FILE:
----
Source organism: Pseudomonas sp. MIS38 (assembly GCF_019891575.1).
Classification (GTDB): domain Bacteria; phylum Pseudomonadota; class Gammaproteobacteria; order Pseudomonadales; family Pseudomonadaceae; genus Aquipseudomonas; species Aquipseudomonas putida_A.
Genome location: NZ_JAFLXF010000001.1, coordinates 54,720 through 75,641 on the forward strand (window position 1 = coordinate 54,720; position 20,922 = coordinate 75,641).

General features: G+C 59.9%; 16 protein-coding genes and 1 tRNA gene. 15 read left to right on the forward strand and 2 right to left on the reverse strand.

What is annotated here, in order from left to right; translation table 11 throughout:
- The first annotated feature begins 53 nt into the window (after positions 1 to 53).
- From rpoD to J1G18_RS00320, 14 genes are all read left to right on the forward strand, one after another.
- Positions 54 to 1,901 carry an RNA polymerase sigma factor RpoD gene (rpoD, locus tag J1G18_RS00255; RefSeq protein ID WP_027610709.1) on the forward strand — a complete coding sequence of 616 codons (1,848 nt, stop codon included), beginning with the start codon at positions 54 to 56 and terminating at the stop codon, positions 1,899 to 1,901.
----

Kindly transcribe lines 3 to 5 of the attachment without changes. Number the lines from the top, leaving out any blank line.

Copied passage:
Genome location: NZ_JAFLXF010000001.1, coordinates 54,720 through 75,641 on the forward strand (window position 1 = coordinate 54,720; position 20,922 = coordinate 75,641).

General features: G+C 59.9%; 16 protein-coding genes and 1 tRNA gene. 15 read left to right on the forward strand and 2 right to left on the reverse strand.

What is annotated here, in order from left to right; translation table 11 throughout: